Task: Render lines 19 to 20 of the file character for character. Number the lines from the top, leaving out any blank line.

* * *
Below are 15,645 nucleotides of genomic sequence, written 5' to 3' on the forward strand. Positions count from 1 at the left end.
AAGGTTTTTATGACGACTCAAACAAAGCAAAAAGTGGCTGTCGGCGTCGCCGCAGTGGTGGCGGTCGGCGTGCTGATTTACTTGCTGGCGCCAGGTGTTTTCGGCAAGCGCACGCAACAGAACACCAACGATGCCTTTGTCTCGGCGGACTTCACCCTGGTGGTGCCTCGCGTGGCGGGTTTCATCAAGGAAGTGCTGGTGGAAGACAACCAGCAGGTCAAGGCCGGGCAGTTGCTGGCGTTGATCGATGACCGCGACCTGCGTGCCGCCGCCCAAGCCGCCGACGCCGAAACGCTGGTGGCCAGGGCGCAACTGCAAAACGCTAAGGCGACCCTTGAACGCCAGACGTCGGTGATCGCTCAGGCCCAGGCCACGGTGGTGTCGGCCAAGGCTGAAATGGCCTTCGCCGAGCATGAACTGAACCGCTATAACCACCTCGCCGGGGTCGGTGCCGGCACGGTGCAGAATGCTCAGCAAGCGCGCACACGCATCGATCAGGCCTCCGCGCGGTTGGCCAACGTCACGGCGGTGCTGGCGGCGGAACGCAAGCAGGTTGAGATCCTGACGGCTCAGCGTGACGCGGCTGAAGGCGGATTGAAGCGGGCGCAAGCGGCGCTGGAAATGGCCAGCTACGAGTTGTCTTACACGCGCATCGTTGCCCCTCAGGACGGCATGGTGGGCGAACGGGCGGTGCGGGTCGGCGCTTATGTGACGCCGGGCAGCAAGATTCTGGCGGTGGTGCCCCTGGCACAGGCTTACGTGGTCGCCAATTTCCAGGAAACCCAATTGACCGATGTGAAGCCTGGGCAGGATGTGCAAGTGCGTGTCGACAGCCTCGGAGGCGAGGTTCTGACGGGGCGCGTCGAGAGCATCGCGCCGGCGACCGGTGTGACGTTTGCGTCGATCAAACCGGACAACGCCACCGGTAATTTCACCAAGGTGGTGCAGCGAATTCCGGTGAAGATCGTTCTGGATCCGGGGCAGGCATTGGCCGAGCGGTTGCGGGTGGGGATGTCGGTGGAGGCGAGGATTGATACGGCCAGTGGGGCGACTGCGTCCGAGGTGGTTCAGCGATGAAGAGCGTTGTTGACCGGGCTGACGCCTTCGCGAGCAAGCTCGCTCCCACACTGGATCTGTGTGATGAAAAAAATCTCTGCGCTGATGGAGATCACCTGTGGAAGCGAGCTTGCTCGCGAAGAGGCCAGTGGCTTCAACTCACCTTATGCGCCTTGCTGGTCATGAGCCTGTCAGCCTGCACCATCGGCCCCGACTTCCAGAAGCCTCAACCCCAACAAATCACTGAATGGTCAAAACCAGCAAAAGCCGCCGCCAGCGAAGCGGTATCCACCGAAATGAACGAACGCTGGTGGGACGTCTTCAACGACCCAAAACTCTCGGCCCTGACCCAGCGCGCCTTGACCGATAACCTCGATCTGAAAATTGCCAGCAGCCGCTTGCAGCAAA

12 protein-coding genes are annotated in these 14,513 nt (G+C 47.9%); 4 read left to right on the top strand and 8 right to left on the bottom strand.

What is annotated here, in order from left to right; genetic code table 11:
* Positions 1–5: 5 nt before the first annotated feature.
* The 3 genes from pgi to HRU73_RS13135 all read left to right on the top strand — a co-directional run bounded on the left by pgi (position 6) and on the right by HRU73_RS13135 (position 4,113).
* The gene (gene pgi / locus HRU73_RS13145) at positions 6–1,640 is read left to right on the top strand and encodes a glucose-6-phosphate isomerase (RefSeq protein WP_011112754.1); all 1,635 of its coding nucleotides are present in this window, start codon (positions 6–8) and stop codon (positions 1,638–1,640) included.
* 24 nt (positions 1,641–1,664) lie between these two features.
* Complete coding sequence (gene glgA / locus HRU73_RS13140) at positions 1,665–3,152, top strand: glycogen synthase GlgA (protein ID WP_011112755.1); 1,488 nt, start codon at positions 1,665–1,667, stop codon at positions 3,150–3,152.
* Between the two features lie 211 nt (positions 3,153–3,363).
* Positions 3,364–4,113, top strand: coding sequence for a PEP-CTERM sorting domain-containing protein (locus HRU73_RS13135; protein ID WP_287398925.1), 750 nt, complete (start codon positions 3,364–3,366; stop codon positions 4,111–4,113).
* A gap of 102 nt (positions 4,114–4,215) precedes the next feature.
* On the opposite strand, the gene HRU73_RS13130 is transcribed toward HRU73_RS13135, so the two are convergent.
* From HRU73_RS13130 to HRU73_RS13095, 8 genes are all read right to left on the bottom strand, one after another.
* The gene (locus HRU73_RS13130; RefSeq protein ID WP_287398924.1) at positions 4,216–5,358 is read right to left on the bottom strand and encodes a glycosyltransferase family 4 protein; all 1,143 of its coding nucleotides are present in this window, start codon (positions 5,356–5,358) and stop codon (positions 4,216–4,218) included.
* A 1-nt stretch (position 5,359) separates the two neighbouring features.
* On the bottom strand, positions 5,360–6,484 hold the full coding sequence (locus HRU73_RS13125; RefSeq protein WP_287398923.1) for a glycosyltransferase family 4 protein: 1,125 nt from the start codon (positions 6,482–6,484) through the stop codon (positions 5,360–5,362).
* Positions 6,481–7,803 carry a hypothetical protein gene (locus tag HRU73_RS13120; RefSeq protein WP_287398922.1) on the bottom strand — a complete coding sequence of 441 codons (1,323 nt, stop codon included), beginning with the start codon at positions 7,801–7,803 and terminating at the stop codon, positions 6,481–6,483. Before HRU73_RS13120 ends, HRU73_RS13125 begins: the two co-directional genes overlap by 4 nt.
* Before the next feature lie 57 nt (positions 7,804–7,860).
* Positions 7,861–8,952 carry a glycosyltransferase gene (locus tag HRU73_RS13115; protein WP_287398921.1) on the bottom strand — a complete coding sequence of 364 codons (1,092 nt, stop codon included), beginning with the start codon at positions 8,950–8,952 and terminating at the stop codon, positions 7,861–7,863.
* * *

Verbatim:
* Before the next feature lie 57 nt (positions 7,804–7,860).
* Positions 7,861–8,952 carry a glycosyltransferase gene (locus tag HRU73_RS13115; protein WP_287398921.1) on the bottom strand — a complete coding sequence of 364 codons (1,092 nt, stop codon included), beginning with the start codon at positions 8,950–8,952 and terminating at the stop codon, positions 7,861–7,863.